Coinbase CEO Brian Armstrong (Brian Armstrong) is the latest cryptocurrency figure to oppose the proposed change in the wording of the U.S. cryptocurrency tax.
Twitter On Wednesday, Armstrong stated that the terms of the crypto tax proposal could have a “profound negative impact” on the U.S. crypto sector and could force digital innovation to move overseas.
As Cointelegraph previously reported, The amendment to the crypto taxation rules is the final addition to the $1 trillion infrastructure transaction currently before the U.S. Senate.
Like many other opponents of the proposal, the Coinbase CEO made a mistake in the broad language of the bill’s wording. According to Armstrong, the definition bill extends the definition of the term “broker” to anyone who facilitates the transfer of digital assets.
In fact, this broad definition has seen some critics of the bill say that non-encrypted brokerage entities such as miners and software developers may be subject to onerous tax obligations.
“It’s meaningless. Armstrong mentioned on Twitter the broad definition of brokers in the bill, adding: “For example, smart contracts are not companies and cannot be modified to collect KYC information or release 1099. They are just software that can be used by anyone running on the blockchain. “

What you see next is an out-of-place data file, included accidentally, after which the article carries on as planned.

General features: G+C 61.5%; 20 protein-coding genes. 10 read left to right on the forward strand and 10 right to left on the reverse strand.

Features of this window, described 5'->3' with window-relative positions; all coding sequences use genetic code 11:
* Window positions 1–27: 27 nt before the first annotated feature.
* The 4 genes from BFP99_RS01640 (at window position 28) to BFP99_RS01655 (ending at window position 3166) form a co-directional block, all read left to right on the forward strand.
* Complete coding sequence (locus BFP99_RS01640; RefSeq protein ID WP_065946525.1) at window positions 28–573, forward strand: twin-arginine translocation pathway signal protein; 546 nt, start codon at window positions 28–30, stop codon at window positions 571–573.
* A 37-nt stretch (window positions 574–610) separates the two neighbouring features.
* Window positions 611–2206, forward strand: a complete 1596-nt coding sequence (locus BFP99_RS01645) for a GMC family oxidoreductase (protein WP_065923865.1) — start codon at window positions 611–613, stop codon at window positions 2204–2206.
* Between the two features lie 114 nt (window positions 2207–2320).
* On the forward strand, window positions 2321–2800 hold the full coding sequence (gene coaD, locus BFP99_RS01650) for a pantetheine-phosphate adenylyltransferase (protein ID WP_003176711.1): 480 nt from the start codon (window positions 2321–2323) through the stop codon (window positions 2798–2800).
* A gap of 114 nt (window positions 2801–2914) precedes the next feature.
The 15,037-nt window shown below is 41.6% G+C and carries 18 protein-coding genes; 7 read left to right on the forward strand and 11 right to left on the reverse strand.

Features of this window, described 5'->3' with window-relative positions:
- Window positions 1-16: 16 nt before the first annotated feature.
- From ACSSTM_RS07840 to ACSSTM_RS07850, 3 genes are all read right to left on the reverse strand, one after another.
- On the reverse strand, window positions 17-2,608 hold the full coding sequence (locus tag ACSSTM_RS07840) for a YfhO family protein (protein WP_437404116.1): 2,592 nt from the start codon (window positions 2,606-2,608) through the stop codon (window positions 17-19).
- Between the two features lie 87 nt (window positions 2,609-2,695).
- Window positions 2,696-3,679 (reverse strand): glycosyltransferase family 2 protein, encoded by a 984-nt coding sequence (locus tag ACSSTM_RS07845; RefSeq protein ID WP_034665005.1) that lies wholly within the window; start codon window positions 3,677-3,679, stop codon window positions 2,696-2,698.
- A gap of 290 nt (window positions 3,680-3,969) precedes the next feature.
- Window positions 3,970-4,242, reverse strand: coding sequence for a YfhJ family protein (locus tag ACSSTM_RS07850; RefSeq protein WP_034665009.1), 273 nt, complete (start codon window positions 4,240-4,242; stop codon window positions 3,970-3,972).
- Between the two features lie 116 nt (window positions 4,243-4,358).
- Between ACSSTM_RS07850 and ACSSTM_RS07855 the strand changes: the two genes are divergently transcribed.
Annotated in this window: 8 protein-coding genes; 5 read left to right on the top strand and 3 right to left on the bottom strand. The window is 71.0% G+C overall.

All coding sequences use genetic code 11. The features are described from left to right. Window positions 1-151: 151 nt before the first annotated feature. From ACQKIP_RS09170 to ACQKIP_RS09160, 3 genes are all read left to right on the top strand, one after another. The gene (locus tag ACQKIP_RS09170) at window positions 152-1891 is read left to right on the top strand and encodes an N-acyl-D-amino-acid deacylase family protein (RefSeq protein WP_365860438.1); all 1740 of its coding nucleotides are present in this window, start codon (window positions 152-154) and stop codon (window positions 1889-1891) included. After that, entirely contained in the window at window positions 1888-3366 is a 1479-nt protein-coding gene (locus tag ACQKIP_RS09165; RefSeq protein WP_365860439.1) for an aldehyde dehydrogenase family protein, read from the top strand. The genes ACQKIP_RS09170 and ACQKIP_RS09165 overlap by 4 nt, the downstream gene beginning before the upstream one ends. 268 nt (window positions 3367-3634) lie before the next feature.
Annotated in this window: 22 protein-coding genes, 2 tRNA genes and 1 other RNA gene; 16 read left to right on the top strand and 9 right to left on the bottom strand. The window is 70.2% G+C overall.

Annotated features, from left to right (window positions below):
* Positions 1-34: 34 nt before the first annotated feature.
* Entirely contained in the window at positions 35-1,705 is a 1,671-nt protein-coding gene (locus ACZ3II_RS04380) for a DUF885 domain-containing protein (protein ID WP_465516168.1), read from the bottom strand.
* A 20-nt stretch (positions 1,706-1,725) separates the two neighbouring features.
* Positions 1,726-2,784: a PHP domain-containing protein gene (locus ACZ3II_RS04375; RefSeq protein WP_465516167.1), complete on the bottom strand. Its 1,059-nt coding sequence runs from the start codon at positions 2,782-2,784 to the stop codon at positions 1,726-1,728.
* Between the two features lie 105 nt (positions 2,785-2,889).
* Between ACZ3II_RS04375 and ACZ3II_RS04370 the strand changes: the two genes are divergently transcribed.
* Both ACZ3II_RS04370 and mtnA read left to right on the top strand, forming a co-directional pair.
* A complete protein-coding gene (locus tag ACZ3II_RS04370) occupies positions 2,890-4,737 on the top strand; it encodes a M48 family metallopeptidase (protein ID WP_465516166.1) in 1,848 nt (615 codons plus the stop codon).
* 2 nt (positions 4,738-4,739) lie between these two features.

The CEO of Coinbase stated that policymakers have a responsibility not to hinder American innovation. In early August, Galaxy Digital CEO Mike Novogratz criticized US politicians and regulators for failing to do their homework on encryption before enacting laws and regulations.
Armstrong called on U.S. cryptocurrency supporters to support the amendment proposed by cryptocurrency-supporting senators such as Ron Wyden, Patrick Toomey, and Cynthia Lummis, calling for a narrower definition of crypto intermediaries.
Before proposing the amendment, Senator Patrick Toomey had earlier called on miners and software developers Exemption from crypto tax reporting requirements Provisions in the bill.
Armstrong also joined the chorus of crypto proponents urging Americans to contact their elected representatives to push for the aforementioned amendments.